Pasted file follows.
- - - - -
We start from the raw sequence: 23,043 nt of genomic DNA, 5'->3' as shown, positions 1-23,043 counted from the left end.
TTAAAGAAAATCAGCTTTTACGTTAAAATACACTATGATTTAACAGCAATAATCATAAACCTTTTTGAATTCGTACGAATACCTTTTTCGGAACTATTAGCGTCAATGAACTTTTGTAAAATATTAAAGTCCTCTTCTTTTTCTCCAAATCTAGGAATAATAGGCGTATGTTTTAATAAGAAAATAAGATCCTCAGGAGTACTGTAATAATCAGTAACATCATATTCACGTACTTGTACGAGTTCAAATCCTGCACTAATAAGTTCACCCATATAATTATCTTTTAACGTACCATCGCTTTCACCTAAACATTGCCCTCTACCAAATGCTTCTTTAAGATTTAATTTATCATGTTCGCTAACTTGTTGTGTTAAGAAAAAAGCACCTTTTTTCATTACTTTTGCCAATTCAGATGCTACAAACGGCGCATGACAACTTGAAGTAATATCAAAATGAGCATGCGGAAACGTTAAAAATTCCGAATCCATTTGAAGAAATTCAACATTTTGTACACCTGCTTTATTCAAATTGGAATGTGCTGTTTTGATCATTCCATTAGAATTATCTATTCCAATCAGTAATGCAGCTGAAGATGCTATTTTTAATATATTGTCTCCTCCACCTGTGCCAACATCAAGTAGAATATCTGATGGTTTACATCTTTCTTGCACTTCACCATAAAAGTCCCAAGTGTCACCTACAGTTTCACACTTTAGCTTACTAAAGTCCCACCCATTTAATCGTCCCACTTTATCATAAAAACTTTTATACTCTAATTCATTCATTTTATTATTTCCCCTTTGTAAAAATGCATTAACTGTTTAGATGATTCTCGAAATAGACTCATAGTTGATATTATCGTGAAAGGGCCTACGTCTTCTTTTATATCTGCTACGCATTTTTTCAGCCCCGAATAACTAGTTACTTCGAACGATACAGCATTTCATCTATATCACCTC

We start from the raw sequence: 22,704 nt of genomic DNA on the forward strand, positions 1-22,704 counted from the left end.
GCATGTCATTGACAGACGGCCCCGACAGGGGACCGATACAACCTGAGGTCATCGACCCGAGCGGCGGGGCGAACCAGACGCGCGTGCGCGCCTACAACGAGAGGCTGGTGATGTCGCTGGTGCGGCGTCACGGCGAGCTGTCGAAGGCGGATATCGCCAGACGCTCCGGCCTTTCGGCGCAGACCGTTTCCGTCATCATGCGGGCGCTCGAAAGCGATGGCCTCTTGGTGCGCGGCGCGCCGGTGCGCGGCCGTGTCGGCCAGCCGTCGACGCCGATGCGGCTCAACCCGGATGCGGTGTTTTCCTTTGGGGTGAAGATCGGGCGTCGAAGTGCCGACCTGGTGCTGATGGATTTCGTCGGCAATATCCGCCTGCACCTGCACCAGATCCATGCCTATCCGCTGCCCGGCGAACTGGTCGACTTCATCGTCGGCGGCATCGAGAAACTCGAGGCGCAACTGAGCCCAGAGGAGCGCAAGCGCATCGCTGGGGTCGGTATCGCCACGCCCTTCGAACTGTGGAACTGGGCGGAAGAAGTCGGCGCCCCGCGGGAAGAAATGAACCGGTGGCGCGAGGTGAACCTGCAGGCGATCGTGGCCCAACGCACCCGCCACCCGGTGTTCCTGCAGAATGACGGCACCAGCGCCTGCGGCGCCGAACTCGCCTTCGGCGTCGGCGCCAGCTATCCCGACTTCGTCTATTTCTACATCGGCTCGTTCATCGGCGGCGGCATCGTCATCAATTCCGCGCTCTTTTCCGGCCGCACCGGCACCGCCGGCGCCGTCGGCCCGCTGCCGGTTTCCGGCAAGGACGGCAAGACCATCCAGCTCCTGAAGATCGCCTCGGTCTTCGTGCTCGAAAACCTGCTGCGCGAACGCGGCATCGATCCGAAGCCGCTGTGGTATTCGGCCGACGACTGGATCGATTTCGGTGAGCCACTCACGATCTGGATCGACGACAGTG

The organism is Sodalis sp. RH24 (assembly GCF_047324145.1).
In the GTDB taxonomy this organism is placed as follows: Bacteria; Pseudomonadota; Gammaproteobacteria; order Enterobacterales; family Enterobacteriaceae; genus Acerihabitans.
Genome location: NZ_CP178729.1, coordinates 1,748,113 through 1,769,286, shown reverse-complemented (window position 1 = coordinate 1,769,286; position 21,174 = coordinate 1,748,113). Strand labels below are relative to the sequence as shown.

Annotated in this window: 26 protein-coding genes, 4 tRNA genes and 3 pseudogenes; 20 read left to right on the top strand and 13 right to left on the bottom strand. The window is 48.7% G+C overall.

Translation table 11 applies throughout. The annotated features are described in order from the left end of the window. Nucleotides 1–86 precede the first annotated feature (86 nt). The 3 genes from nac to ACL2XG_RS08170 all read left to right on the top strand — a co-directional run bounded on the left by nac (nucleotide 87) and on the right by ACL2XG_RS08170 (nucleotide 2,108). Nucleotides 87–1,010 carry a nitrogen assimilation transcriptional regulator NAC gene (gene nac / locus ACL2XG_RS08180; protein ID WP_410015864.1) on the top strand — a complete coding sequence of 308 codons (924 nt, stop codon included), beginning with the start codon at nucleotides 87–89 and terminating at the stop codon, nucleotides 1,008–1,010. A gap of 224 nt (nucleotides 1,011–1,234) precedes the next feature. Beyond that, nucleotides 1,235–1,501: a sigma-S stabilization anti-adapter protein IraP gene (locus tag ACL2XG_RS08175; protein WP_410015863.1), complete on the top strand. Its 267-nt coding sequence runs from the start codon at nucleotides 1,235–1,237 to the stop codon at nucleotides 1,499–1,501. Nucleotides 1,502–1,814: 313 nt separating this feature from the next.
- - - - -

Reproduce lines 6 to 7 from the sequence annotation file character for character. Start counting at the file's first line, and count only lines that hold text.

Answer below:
In the GTDB taxonomy this organism is placed as follows: Bacteria; Pseudomonadota; Gammaproteobacteria; order Enterobacterales; family Enterobacteriaceae; genus Acerihabitans.
Genome location: NZ_CP178729.1, coordinates 1,748,113 through 1,769,286, shown reverse-complemented (window position 1 = coordinate 1,769,286; position 21,174 = coordinate 1,748,113). Strand labels below are relative to the sequence as shown.